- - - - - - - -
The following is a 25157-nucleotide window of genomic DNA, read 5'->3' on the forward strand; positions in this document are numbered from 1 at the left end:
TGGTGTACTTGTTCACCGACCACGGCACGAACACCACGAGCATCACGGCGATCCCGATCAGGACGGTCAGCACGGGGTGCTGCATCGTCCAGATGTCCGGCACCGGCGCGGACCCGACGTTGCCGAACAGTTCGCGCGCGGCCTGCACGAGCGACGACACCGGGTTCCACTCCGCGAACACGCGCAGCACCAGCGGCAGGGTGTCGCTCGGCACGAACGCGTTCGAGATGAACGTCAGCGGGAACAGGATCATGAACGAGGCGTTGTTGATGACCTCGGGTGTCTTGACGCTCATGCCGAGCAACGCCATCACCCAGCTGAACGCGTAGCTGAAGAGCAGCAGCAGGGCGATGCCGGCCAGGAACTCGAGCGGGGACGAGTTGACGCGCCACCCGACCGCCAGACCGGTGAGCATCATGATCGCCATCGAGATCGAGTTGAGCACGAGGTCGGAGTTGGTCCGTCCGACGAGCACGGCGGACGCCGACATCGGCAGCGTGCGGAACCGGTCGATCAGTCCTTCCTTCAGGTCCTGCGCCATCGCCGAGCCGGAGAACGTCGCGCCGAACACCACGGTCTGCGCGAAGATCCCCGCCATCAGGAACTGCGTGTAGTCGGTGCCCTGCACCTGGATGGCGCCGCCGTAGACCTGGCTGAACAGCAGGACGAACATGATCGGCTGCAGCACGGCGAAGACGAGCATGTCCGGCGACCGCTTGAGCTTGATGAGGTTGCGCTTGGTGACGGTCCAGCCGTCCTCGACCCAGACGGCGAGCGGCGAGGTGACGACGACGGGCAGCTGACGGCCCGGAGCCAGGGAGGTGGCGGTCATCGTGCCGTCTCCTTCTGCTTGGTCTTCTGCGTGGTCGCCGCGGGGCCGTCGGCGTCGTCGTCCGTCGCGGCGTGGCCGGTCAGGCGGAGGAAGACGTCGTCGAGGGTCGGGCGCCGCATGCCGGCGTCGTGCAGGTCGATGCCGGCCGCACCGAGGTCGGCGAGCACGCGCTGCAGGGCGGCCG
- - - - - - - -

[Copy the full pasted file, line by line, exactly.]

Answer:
The following is a 25157-nucleotide window of genomic DNA, read 5'->3' on the forward strand; positions in this document are numbered from 1 at the left end:
TGGTGTACTTGTTCACCGACCACGGCACGAACACCACGAGCATCACGGCGATCCCGATCAGGACGGTCAGCACGGGGTGCTGCATCGTCCAGATGTCCGGCACCGGCGCGGACCCGACGTTGCCGAACAGTTCGCGCGCGGCCTGCACGAGCGACGACACCGGGTTCCACTCCGCGAACACGCGCAGCACCAGCGGCAGGGTGTCGCTCGGCACGAACGCGTTCGAGATGAACGTCAGCGGGAACAGGATCATGAACGAGGCGTTGTTGATGACCTCGGGTGTCTTGACGCTCATGCCGAGCAACGCCATCACCCAGCTGAACGCGTAGCTGAAGAGCAGCAGCAGGGCGATGCCGGCCAGGAACTCGAGCGGGGACGAGTTGACGCGCCACCCGACCGCCAGACCGGTGAGCATCATGATCGCCATCGAGATCGAGTTGAGCACGAGGTCGGAGTTGGTCCGTCCGACGAGCACGGCGGACGCCGACATCGGCAGCGTGCGGAACCGGTCGATCAGTCCTTCCTTCAGGTCCTGCGCCATCGCCGAGCCGGAGAACGTCGCGCCGAACACCACGGTCTGCGCGAAGATCCCCGCCATCAGGAACTGCGTGTAGTCGGTGCCCTGCACCTGGATGGCGCCGCCGTAGACCTGGCTGAACAGCAGGACGAACATGATCGGCTGCAGCACGGCGAAGACGAGCATGTCCGGCGACCGCTTGAGCTTGATGAGGTTGCGCTTGGTGACGGTCCAGCCGTCCTCGACCCAGACGGCGAGCGGCGAGGTGACGACGACGGGCAGCTGACGGCCCGGAGCCAGGGAGGTGGCGGTCATCGTGCCGTCTCCTTCTGCTTGGTCTTCTGCGTGGTCGCCGCGGGGCCGTCGGCGTCGTCGTCCGTCGCGGCGTGGCCGGTCAGGCGGAGGAAGACGTCGTCGAGGGTCGGGCGCCGCATGCCGGCGTCGTGCAGGTCGATGCCGGCCGCACCGAGGTCGGCGAGCACGCGCTGCAGGGCGGCCG